‘Philippines would be better off shunning Chinese investment altogether’


    MANILA, Philippines — Philippine President Rodrigo Duterte risks repeating the mistakes made by other countries in the region that suffered from rising debt by accepting Chinese investments, a London-based think tank warned.

    Duterte plans to spend trillions of peso to bridge the Philippines’ infrastructure gap, and to do so courted Beijing for funding to reduce strain on his government’s budget.

    Manila and Beijing on Tuesday signed 29 bilateral deals, including new plans for increased infrastructure investments and a preliminary agreement to cooperate on oil and gas exploration in the disputed South China Sea.

    However, some analysts believe the Chinese leader’s visit did not yield material gains, saying the deals signed in the presence of Duterte and visiting Chinese President Xi Jinping were in broad strokes and vague.

    In a commentary on Thursday, Capital Economics said given the corruption problems associated with Chinese projects and the Philippines’s current account gap already “approaching unsustainable levels,” Chinese investment “could make problems worse.”

    The think tank cited Sri Lanka and Pakistan’s recent dealings with Chinese loans as a cautionary tale for the Philippines.

    “The upshot is that while improvements to the country’s infrastructure are desperately needed, the pace of increase needs to be managed properly in order to avoid further balance of payments strains,” Capital Economics said.

    “If Chinese plans do eventually go ahead, the Philippines would need to row back on its own spending plans,” it added.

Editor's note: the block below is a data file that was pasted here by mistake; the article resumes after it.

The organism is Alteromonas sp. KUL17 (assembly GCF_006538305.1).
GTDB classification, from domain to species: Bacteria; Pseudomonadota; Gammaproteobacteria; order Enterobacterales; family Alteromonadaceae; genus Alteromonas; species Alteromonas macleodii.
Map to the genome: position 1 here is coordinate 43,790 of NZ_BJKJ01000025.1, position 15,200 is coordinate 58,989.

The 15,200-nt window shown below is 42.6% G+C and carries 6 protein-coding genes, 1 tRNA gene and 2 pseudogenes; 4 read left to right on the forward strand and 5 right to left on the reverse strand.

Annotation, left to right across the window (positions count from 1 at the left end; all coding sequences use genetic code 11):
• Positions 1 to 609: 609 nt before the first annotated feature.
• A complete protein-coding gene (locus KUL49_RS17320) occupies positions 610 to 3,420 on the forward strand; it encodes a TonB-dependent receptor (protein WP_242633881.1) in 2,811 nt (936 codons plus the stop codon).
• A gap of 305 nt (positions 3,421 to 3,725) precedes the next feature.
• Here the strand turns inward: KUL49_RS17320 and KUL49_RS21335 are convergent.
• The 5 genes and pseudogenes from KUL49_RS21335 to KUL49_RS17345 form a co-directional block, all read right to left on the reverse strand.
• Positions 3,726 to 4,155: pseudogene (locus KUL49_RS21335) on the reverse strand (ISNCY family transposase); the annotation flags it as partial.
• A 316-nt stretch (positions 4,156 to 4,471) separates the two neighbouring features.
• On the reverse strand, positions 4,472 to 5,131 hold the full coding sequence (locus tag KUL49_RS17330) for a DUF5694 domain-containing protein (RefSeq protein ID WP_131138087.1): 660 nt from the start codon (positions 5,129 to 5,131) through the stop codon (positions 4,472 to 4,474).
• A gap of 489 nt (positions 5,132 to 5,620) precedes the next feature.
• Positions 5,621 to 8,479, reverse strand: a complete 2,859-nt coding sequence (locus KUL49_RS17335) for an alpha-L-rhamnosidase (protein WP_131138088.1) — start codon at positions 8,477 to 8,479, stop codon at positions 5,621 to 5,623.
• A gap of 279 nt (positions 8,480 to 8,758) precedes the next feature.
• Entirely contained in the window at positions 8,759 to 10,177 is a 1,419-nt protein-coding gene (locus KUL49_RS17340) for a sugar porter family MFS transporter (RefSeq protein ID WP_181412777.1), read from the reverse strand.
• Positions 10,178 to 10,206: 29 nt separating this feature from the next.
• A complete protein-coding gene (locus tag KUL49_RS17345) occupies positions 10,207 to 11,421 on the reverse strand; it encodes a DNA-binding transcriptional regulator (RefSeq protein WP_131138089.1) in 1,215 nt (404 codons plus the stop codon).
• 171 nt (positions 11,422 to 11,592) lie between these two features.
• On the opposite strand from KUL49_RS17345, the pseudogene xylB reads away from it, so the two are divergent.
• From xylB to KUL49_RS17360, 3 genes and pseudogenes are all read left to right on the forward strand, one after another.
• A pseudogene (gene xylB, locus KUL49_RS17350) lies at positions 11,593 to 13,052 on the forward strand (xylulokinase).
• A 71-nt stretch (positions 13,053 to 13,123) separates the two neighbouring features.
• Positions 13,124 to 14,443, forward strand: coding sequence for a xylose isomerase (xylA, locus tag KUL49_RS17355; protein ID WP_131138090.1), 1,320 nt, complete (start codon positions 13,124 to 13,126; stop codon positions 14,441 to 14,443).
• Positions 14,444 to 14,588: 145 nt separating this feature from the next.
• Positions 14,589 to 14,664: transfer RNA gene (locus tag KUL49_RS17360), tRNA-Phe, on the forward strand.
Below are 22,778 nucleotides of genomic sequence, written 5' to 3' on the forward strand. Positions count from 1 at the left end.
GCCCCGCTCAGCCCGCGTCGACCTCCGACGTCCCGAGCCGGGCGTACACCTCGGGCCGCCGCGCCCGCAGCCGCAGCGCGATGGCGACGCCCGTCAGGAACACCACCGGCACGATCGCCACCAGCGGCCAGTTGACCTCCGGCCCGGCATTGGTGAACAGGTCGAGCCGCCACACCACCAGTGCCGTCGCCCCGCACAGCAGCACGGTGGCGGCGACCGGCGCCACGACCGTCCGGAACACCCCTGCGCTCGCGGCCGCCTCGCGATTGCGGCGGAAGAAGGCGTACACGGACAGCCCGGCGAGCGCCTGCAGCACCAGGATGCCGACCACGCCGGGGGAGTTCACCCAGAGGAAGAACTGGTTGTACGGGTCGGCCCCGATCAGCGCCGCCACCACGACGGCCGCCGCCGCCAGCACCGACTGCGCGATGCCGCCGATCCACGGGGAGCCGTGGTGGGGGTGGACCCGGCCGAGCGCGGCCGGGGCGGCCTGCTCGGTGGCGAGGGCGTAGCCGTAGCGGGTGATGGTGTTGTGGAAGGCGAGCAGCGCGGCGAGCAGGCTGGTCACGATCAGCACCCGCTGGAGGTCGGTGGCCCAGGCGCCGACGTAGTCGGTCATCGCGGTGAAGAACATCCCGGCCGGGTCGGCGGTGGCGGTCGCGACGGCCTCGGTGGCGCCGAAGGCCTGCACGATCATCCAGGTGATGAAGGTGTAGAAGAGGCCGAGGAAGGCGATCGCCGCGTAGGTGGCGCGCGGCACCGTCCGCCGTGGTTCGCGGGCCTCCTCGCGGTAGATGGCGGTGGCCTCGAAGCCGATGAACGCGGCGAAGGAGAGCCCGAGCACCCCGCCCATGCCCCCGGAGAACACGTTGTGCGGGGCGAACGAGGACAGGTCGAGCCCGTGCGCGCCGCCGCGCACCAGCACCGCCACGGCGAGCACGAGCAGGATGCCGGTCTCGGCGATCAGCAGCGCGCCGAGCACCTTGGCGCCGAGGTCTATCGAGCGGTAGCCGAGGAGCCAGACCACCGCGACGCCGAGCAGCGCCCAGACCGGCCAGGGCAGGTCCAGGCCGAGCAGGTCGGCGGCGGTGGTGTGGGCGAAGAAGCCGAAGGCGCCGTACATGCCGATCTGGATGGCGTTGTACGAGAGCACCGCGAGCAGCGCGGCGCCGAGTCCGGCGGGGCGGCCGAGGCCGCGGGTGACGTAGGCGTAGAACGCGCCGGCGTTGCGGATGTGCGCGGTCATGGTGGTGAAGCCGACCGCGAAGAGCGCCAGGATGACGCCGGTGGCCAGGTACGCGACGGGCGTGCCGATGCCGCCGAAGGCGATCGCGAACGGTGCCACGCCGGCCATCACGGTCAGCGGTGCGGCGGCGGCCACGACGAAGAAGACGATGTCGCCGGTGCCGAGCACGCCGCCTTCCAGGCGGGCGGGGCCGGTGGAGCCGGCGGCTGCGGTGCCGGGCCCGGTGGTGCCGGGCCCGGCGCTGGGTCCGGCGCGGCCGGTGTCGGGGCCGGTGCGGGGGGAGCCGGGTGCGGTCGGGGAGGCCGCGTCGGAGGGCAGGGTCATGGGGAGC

Critics have warned that the Philippines could be the next victim of what they say is China’s “debt trap diplomacy,” where Beijing gives “friendly” loans to bankroll infrastructure projects in financially weak states in exchange for control over strategic assets.

    Debt trap?

    The Philippines has been incurring wide trade gaps since last year, as Duterte pursues an ambitious infrastructure program that has been fuelling demand for imports of construction-related goods.

    The increasing capital goods imports due to the infrastructure boom have reversed the country’s current account surplus to a deficit, pressuring the Philippine peso.

    A surge in Chinese infrastructure investment in Pakistan has led to a wider current account deficit, prompting Pakistani officials to seek a bailout from the International Monetary Fund amid a crashing currency.

    Struggling to pay its obligation, Sri Lanka in December last year gave the strategic port of Hambantota to Beijing on a 99-year lease as a way of repaying Chinese loans. Meanwhile, Malaysia has recently canceled a number of Chinese-backed projects due to worries about corruption.

    Of the 10 big-ticket projects in the pipeline that China promised to finance, the Philippines has so far completed only two loan agreements — the $62.09 million Chico River Pump Irrigation Project and $232.5 million New Centennial Water Source Kaliwa Dam Project in Rizal.

    Philippine policymakers have repeatedly said the country won’t fall into an alleged “debt trap” with China.

    “Given the experience of other countries in the region which have suffered from rising debt and increased corruption, the Philippines would be better off shunning Chinese investment altogether,” Capital Economics said.